Six days before the Passover, Jesus came to Bethany, where Lazarus lived, whom Jesus had raised from the dead. Here a dinner was given in Jesus’ honor. Martha served, while Lazarus was among those reclining at the table with him. Then Mary took about a pint of pure nard, an expensive perfume; she poured it on Jesus’ feet and wiped his feet with her hair. And the house was filled with the fragrance of the perfume. But one of his disciples, Judas Iscariot, who was later to betray him, objected, “Why wasn’t this perfume sold and the money given to the poor? It was worth a year’s wages.” He did not say this because he cared about the poor but because he was a thief; as keeper of the money bag, he used to help himself to what was put into it. “Leave her alone,” Jesus replied. “It was intended that she should save this perfume for the day of my burial. You will always have the poor among you, but you will not always have me.”
I have many thoughts about these verses. I see a much bigger picture than what is shared in this short passage. It could read "Days before Jesus was crucified Jesus came to Bethany. " Or "While Jesus was visiting with the once dead now alive Lazarus..." Really, for those of us who have been Christians for any length of time it is so easy to quickly read familiar passages and not absorb the impact of what they say. For me the thing I keep coming back to it the fragrance. " and the house was filled with the fragrance".
I am a big user or essential oils, I use them for nontoxic house cleaning. I use them in my shampoo and I diffuse the air. I use them to replace most commercial personal products. I use them in toothpaste and to ward off germs and bugs and to treat sore muscles, head aches, head lice and sleeplessness. I have some oils of the more common variety that while still very beneficial such as lemon or lavender. I have some that are much more valuable such as frankincense and myrrh. Some have sweet aromas and some have very woody or even pungent fragrances. All of this oil come from the essential or life blood part of the plant. The oils I use are without any syntactic additives making them honest and real, a true representation of the plant from which they were harvested. (Hear me out. This is not a sales pitch.)
One thing is certain. People I encounter know I am an essential oil person. I do talk about oils for certain but even more it's the fragrances talk for themselves. Some people are attracted to the fragrances some are offended or even repelled. Either way there is always some reaction.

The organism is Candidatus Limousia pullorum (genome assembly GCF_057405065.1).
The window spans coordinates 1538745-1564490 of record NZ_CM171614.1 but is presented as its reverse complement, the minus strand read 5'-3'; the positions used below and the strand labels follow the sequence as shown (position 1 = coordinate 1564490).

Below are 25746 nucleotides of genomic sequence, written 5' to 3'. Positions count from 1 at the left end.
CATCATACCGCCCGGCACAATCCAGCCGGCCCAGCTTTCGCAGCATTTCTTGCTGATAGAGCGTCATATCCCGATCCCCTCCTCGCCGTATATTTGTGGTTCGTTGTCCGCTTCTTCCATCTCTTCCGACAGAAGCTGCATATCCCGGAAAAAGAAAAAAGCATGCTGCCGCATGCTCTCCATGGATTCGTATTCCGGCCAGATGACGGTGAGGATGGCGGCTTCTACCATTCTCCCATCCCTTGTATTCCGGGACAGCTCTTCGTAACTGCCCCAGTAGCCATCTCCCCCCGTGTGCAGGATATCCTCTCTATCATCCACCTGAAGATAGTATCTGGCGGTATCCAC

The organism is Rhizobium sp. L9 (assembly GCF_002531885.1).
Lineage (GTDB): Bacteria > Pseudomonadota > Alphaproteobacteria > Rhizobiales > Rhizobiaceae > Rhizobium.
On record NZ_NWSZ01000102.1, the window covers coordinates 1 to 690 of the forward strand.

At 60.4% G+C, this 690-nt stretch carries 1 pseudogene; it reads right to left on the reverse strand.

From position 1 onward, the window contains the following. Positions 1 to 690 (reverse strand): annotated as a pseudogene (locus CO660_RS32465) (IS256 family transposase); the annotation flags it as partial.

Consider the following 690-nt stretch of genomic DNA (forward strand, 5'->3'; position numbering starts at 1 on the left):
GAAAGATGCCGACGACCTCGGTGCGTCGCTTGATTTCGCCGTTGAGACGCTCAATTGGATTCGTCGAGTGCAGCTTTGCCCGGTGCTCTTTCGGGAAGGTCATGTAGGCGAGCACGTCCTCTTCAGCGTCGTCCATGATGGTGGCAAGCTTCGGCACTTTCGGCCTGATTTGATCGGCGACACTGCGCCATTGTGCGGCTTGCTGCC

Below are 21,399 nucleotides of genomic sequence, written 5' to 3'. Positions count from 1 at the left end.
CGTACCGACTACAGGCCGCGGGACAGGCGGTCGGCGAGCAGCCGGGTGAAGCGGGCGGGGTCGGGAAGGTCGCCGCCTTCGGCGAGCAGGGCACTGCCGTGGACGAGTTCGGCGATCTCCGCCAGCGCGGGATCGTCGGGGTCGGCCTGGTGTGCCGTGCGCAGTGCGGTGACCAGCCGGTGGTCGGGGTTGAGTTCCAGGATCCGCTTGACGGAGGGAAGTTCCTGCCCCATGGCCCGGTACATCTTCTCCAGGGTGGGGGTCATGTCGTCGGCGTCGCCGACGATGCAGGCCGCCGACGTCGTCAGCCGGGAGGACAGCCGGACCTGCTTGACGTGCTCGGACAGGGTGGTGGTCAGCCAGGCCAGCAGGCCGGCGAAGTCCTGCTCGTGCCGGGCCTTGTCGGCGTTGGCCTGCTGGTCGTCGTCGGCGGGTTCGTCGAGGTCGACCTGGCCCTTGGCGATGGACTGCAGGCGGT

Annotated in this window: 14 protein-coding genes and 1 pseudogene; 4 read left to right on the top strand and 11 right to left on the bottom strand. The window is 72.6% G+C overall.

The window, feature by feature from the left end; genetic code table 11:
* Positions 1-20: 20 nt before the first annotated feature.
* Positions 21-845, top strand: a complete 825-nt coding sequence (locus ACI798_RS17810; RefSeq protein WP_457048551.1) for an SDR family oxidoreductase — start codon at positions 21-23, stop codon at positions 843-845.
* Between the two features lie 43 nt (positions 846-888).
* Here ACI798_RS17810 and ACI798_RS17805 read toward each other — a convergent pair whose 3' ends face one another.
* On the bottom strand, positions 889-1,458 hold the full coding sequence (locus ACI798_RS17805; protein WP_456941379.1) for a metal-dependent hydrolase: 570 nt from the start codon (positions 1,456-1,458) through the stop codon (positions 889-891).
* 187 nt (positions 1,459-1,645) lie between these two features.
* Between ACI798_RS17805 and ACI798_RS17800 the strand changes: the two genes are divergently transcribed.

People at church will hug me and comment on the oil. Many times they will walk into a room for come down the hall and comment that they knew I was near by the fragrance. Because it is so part of my regular life I don't even notice the smell. Often, very often, people will come to me and ask questions about the oils and I am always happy to share with them. Some will tell me they hate patchouli or they love patchouli. Some will accept without reservation the benefits of the oils and some will utterly reject the concept as fad or irreverent.
Can you see where I am going with this?
When Mary anointed Jesus with oil the whole room was filled with the scent. Jesus Himself carried the scent on His body. When He walked through the streets people could smell the sweet aroma. Jesus Himself stated that this was the anointing of His body for burial. The fragrance of His anointing stayed with Him. He is referred to as "the anointed One".
But here is what I am really 'chewing on': Mary. The sister of Lazarus. When she wiped the feet of Jesus with her hair she carried in her body his anointing. She carried with her the very precious fragrance of Jesus. When she walked through the crowds they could would know that she had been with Him. She would be a reminder to them of Him.
So I'm thinking ever deeper here. Essential oils are very powerful and are actually rapidly absorbed into the blood stream. So also the anointing of Jesus is not a surface thing only. This anointing of Christ goes beyond our minds and intellect and becomes in essence the very life blood that keeps us alive and pumps our very hearts.
Just as there are cheap oils that have synthetic additives so there are 'cheap' counterfeits in the holy anointing world. There are teachings that leave out the life blood that are void of the Holy and living Spirit of God. Teaching that may smell pleasant but have no power to heal. There are teachings that start our smelling sweet and turn rancid in time. Sunday, some days believers are not authentic. The Word says "You will know them by their fruit." Without the life blood there is no life. There is no fruit.
If we are to carry the fragrance of Christ it must be the costly expensive fragrance. The fragrance of the arrest, the beating, the death, the burial and the resurrection of Jesus. To carry His anointing we must be willing to live as He did. As the oil was poured out so must we be poured out. It's expensive. Some people will reject it. Some people will be repulsed by it. Like Judas some will think the cost is too high. It's not about smelling good. It's about honoring Jesus. It's about carrying His fragrance. It's about others knowing as soon as they walk in the room they they are with someone who has been in the presence of Jesus. I want to carry that fragrance.